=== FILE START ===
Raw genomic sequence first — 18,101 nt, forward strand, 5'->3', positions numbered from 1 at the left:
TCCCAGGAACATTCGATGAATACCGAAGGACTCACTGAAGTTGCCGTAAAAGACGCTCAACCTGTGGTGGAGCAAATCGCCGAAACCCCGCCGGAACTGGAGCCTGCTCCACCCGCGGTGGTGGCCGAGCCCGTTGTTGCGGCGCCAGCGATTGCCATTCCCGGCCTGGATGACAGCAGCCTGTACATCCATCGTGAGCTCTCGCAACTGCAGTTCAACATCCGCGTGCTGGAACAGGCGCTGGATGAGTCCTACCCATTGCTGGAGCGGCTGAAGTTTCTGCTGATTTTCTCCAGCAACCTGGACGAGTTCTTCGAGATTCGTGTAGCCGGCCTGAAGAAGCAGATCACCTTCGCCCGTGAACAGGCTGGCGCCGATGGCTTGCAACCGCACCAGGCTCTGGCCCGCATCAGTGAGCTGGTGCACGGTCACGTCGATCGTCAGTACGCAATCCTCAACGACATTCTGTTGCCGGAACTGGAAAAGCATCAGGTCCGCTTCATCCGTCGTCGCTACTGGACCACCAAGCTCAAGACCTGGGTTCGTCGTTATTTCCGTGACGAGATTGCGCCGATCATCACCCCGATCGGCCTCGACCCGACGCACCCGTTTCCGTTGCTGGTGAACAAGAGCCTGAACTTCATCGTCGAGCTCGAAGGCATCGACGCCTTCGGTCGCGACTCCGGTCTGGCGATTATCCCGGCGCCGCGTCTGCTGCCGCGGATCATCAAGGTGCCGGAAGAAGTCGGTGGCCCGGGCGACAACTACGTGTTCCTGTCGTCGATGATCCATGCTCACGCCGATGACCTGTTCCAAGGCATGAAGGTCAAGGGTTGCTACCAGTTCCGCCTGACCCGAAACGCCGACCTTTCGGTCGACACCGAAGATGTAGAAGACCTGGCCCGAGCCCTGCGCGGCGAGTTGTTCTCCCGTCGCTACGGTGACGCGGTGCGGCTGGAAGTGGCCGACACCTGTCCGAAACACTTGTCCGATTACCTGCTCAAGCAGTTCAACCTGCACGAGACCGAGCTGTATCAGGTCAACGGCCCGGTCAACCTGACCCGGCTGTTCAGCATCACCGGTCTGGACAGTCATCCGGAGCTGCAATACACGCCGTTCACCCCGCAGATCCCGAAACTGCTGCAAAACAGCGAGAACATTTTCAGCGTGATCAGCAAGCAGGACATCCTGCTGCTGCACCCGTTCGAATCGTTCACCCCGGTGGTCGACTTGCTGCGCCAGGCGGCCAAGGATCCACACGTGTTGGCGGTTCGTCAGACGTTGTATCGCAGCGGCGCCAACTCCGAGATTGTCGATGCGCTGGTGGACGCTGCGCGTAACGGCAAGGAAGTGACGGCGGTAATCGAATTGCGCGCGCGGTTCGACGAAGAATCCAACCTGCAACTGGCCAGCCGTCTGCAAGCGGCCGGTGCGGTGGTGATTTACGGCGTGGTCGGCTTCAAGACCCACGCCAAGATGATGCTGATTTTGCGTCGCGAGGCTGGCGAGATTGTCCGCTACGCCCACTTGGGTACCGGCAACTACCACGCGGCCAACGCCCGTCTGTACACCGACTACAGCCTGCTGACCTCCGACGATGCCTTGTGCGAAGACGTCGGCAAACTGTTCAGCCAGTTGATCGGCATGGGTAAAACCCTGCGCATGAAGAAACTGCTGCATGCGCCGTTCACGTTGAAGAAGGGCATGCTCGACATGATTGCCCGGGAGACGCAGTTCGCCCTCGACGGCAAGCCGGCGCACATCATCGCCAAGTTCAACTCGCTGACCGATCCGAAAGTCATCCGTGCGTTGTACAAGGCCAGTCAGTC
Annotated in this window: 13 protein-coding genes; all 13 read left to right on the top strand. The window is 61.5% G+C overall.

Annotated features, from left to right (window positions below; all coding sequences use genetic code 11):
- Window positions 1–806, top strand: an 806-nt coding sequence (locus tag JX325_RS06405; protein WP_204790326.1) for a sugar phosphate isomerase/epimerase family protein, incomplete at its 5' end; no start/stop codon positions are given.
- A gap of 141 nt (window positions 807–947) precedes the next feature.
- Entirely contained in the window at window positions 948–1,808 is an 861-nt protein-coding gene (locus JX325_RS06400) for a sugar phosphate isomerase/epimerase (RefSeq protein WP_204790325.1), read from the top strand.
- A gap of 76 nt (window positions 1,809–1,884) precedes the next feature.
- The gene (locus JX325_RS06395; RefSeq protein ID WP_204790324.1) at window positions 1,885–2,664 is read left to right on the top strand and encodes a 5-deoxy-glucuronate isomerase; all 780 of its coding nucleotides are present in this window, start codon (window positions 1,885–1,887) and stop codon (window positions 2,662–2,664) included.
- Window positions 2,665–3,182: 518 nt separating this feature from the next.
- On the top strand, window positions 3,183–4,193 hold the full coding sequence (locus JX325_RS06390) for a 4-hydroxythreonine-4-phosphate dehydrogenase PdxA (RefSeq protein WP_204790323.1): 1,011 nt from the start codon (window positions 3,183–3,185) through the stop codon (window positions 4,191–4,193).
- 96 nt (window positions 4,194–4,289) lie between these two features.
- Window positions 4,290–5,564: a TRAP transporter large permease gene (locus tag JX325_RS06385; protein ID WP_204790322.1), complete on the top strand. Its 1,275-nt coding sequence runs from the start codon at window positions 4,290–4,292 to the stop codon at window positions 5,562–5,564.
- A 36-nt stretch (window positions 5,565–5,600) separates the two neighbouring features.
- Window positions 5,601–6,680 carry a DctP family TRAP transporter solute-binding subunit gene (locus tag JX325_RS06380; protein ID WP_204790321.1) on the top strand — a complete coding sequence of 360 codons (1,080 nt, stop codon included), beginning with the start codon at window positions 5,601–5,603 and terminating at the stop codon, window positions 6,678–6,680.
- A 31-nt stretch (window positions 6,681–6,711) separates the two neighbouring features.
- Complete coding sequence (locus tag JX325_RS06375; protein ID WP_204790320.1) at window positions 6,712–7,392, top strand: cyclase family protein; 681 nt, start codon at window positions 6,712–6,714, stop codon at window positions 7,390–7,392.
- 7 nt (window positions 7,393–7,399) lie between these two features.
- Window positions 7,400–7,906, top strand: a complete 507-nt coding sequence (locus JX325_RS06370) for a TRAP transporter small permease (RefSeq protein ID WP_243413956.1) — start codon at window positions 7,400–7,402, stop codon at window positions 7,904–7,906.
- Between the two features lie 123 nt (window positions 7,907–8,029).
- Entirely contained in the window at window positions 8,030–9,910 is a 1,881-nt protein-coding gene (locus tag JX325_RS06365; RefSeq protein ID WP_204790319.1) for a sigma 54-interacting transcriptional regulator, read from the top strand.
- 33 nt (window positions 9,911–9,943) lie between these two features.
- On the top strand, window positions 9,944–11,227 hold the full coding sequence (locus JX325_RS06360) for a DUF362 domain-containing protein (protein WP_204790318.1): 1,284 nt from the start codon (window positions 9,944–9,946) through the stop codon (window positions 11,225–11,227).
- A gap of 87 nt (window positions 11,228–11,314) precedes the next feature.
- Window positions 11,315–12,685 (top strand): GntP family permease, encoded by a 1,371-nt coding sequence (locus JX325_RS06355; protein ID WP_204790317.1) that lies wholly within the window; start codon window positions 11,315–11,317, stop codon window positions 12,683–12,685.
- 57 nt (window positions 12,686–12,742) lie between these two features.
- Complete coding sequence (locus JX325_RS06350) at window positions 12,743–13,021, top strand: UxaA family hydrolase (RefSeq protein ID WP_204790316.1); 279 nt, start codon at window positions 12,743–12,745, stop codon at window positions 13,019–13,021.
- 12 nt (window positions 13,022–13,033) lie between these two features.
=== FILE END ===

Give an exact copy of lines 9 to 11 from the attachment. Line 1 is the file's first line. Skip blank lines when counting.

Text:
- The gene (locus JX325_RS06395; RefSeq protein ID WP_204790324.1) at window positions 1,885–2,664 is read left to right on the top strand and encodes a 5-deoxy-glucuronate isomerase; all 780 of its coding nucleotides are present in this window, start codon (window positions 1,885–1,887) and stop codon (window positions 2,662–2,664) included.
- Window positions 2,665–3,182: 518 nt separating this feature from the next.
- On the top strand, window positions 3,183–4,193 hold the full coding sequence (locus JX325_RS06390) for a 4-hydroxythreonine-4-phosphate dehydrogenase PdxA (RefSeq protein WP_204790323.1): 1,011 nt from the start codon (window positions 3,183–3,185) through the stop codon (window positions 4,191–4,193).